My QGIS git workflow

I thought it might be handy to post the git workflow that I use when working on QGIS, or any project for that matter.

In the following examples upstream = If you have cloned from your github fork of QGIS you can add upstream using:

$ git remote add upstream

The first thing we need to do is pull down the latest changes from the main QGIS repo aka upstream

$ git fetch upstream
remote: Counting objects: 13, done.
remote: Compressing objects: 100% (1/1), done.
remote: Total 7 (delta 6), reused 7 (delta 6)
Unpacking objects: 100% (7/7), done.
   18cd145..89bdb10  master     -> upstream/master

Now that we have the changes in our local repo we need to bring our master branch up to date with the latest changes from upstream. I use rebase here because I don’t want to see merge master into master etc etc each time I want to bring my master branch up to date. In the end I want my local master branch to reflect upstream/master exactly

$ git rebase upstream/master
First, rewinding head to replay your work on top of it...
Fast-forwarded master to upstream/master.

Note: You can combine the two into one call using: git pull upstream master --rebase

In order to do any work in git you should really be using branches. We can check a new one out using:

$ git checkout -b working
Switched to a new branch 'working'

This will checkout a new working branch off my local master branch and switch to it.

Lets do some work.

$ git commit -a -m "Add some feature"
[working 8cd2f4b] Add some feature

$ git commit -a -m "More feature stuff"
[working 72d30ad] More feature stuff

$ git commit -a -m "bug fix"
[working 25b10e5] bug fix

$ git commit -a -m "bug fix"
[working 211e387] bug fix

Note: The -a means add any changed files to the commit. You can also use git add. I’m trusting you already understand how to add files to a commit.

Now at this point I could merge my changes into the master branch and push it up, or if you don’t have commit rights you can issue a pull request. However having heaps of “fix this”, “fix that” commits is pretty ugly. This is where git rebase can come in handy.

We can check which commits we have added that are not in master by doing:

$ git log --oneline master..
211e387 bug fix
25b10e5 bug fix
72d30ad More feature stuff
8cd2f4b Add some feature

Alt Text

There we can see we have four commits that differ and that 8cd2f4b is the first commit we made. I really want to merge all the commits into one to make this a little cleaner.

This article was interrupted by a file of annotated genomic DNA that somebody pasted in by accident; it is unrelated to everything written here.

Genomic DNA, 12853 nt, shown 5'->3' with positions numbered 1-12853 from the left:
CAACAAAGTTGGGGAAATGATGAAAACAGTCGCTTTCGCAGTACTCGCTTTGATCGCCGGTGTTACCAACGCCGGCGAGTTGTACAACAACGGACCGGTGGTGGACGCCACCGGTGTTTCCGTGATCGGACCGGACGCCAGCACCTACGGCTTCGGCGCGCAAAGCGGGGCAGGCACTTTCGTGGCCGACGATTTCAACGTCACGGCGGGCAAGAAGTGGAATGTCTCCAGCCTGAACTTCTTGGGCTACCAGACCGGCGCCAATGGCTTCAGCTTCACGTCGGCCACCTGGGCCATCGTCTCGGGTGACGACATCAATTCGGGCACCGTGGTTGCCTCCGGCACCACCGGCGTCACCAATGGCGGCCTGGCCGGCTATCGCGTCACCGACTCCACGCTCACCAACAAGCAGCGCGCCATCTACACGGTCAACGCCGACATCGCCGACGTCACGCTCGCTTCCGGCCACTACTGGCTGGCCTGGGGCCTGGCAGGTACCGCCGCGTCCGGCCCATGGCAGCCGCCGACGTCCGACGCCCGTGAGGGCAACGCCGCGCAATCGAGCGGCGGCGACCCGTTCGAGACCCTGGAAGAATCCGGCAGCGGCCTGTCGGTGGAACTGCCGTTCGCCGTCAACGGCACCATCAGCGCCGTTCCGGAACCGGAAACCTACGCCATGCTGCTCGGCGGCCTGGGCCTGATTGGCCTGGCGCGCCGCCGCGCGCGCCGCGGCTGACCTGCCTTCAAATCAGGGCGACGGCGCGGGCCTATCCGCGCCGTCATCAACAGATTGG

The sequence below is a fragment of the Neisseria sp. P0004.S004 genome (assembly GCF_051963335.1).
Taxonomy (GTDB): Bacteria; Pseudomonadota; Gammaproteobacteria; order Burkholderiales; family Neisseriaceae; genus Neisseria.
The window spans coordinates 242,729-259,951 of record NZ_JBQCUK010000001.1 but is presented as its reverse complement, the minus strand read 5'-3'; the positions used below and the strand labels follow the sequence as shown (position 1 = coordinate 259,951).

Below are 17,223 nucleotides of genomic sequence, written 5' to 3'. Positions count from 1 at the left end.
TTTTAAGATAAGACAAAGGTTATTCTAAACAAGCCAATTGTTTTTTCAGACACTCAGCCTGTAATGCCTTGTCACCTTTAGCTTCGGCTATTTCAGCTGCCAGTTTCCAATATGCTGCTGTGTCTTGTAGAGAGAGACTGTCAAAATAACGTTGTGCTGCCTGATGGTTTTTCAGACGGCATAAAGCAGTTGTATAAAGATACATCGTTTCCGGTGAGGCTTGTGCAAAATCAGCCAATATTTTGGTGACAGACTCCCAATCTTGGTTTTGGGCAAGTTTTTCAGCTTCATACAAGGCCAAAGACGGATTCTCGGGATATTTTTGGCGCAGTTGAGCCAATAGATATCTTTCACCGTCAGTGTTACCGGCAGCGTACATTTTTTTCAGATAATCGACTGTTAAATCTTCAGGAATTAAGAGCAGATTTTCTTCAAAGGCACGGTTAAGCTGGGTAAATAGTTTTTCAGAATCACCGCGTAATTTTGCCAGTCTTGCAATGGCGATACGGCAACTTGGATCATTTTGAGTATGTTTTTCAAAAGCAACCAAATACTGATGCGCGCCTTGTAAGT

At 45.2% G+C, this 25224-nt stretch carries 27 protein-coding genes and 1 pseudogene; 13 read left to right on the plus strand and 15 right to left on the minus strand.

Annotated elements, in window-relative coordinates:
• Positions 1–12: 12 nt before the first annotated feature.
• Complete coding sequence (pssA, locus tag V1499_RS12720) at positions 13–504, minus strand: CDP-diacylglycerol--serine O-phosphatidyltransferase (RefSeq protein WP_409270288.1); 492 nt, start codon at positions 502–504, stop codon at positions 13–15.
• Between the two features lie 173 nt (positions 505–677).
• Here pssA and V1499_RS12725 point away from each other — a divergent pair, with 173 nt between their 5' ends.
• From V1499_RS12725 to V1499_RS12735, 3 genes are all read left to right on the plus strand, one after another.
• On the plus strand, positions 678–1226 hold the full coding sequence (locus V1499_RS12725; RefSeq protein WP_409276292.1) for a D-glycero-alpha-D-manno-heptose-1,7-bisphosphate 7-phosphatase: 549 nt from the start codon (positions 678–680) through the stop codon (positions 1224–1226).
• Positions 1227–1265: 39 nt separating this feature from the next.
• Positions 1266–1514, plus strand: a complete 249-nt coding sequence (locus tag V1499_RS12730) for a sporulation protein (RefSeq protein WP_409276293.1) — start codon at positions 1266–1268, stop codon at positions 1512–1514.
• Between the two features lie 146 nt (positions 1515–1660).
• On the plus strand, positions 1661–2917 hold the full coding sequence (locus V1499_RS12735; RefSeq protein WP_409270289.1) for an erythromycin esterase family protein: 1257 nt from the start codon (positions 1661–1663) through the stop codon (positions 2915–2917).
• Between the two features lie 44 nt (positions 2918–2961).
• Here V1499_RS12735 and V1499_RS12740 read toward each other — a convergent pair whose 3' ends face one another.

$ git rebase -i 8cd2f4b^

Note: ^ means go back one commit from the one listed. git rebase doesn’t include the commit that you list so you have to go back one before it.

pick 8cd2f4b Add some feature
f 72d30ad More feature stuff
f 25b10e5 bug fix
f 211e387 bug fix

# Rebase 89bdb10..7d02daf onto 89bdb10
# Commands:
#  p, pick = use commit
#  r, reword = use commit, but edit the commit message
#  e, edit = use commit, but stop for amending
#  s, squash = use commit, but meld into previous commit
#  f, fixup = like "squash", but discard this commit's log message
#  x, exec = run command (the rest of the line) using shell
# If you remove a line here THAT COMMIT WILL BE LOST.
# However, if you remove everything, the rebase will be aborted.

I have changed all but the first commit to f this will merge all the commits into the first one. The latest commit is at the bottom so you should read the rebase screen from bottom up.

[detached HEAD d5620a5] Add some feature
 1 file changed, 3 insertions(+)
 create mode 100644 test.txt
Successfully rebased and updated refs/heads/working.

Alt Text

At this point I normally merge it into master and push it upstream, but if you don’t have commit rights then you can push it up to your github repo and open a pull request.

# Push them up for review
$ git push myrepo working

Important Note:

git rebase -i will change the commit hash for anything that is included in the range of commits. Make sure you only rebase commits that are not public yet. Only rebase commits that in your local repo.


Visualizing QGIS code activity between 1.6 and 1.7 – Video

Here is a quick video I did this morning using the very cool tool Gource. The video shows all the commits (1265) that were made between release 1.6 and 1.7. QGIS 1.7 was released on 19th June 2011 but there was still some clean up in the 1.7 branch paste that date into September.

It’s interesting to note the large burst of activity around November.

Fresh off the press – QGIS 1.7 is released!

Tonight Tim Sutton officially made the release announcement for QGIS 1.7, so I’m guess I’m free to blog about the newest version now and its cool features.





What are you still doing here? Go and get it!

I am, as a heavy QGIS user and a guy-who-tries-to-write-features-and-patches-for-the-code, very happy with this release. I know a lot of people have put a lot of hard work and free time into working on features and bug fixes that keep making this free GIS system even better.